Is McDonald's a Buffett Stock?
As the world's third-richest person and most celebrated investor, Warren Buffett attracts a lot of attention. Thousands try to glean what they can from his thinking processes and track his investments.
We can't know for sure whether Buffett is about to buy McDonald's (NYS: MCD) -- he hasn't specifically mentioned anything about it to me -- but we can discover whether it's the sort of stock that might interest him. Answering that question could also reveal whether it's a stock that should interest us. In this series, we do just that.
Writing in a recent 10-K, Buffett lays out the qualities he looks for in an investment. In addition to adequate size, proven management, and a reasonable valuation, he demands:
- Consistent earnings power.
- Good returns on equity with limited or no debt.
- Management in place.
- Simple, non-techno-mumbo-jumbo businesses.
Does McDonald's meet Buffett's standards?
1. Earnings powerBuffett is famous for betting on a sure thing. For that reason, he likes to see companies with demonstrated earnings stability.
Let's examine McDonald's earnings and free cash flow history:
Source: S&P Capital IQ.
Over the past five years, McDonald's earnings and free cash flow have grown rapidly.
2. Return on equity and debtReturn on equity is a great metric for measuring both management's effectiveness and the strength of a company's competitive advantage or disadvantage -- a classic Buffett consideration. When considering return on equity, it's important to make sure a company doesn't have an enormous debt burden, because that will skew your calculations and make the company look much more efficient than it is.
Since competitive strength is a comparison between peers, and various industries have different levels of profitability and require different levels of debt, it helps to use an industry context.
Return on Equity
5-Year Average Return on Equity
|Jack in the Box||115%||17%||21%|
Source: S&P Capital IQ.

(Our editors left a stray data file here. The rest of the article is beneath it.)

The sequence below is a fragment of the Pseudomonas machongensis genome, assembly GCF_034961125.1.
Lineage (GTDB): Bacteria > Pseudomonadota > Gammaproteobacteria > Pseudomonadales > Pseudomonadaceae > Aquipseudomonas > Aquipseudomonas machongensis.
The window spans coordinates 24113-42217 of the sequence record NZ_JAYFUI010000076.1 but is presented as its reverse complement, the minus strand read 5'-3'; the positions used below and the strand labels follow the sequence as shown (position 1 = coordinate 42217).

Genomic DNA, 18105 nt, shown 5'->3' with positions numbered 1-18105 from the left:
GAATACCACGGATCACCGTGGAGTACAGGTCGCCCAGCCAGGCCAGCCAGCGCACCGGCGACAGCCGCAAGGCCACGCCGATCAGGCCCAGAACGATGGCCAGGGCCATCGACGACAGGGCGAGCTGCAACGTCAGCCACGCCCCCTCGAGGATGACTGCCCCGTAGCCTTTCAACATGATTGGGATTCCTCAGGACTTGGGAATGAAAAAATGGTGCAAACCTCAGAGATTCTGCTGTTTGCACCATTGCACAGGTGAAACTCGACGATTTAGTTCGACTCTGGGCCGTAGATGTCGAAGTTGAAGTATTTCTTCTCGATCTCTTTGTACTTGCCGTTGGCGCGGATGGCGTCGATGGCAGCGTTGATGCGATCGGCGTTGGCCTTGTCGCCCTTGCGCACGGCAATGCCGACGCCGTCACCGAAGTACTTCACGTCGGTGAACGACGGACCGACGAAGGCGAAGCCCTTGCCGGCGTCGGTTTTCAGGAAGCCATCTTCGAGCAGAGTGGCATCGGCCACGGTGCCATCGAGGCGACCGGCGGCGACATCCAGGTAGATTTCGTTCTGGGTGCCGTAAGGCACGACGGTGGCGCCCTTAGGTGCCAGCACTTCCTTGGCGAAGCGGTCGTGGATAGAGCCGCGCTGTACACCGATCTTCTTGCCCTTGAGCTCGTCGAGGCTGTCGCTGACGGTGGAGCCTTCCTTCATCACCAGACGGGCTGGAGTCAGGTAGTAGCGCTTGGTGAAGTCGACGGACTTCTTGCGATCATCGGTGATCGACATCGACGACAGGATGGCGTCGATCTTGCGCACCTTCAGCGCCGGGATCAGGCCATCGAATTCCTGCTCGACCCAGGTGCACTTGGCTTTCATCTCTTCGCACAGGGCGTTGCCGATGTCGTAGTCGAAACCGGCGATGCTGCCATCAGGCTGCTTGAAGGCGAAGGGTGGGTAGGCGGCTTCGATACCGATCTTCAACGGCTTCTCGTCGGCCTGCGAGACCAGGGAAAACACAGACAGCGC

McDonald's generates high returns on equity while employing a reasonable amount of leverage.
3. ManagementCEO James Skinner has been at the job since 2004. Before that, he held many other positions at McDonald's for more than three decades.
4. BusinessFast food isn't particularly susceptible to technological disruption.
The Foolish conclusionSo is McDonald's a Buffett stock? It could very well be. The company exhibits many of the quintessential characteristics of a Buffett investment: consistent or growing earnings, high returns on equity with limited debt, tenured management, and a straightforward business. If you'd like to stay up to speed on McDonald's progress, simply add it to your stock watchlist. If you don't have one yet, you can create a watchlist of your favorite stocks.
At the time this article was published Ilan Moscovitzdoesn't own shares of any company mentioned. You can follow him on Twitter, where he goes by@TMFDada. The Motley Fool owns shares of Yum! Brands.Motley Fool newsletter serviceshave recommended buying shares of Yum! Brands and McDonald's. Try any of our Foolish newsletter servicesfree for 30 days. We Fools don't all hold the same opinions, but we all believe thatconsidering a diverse range of insightsmakes us better investors. The Motley Fool has adisclosure policy.
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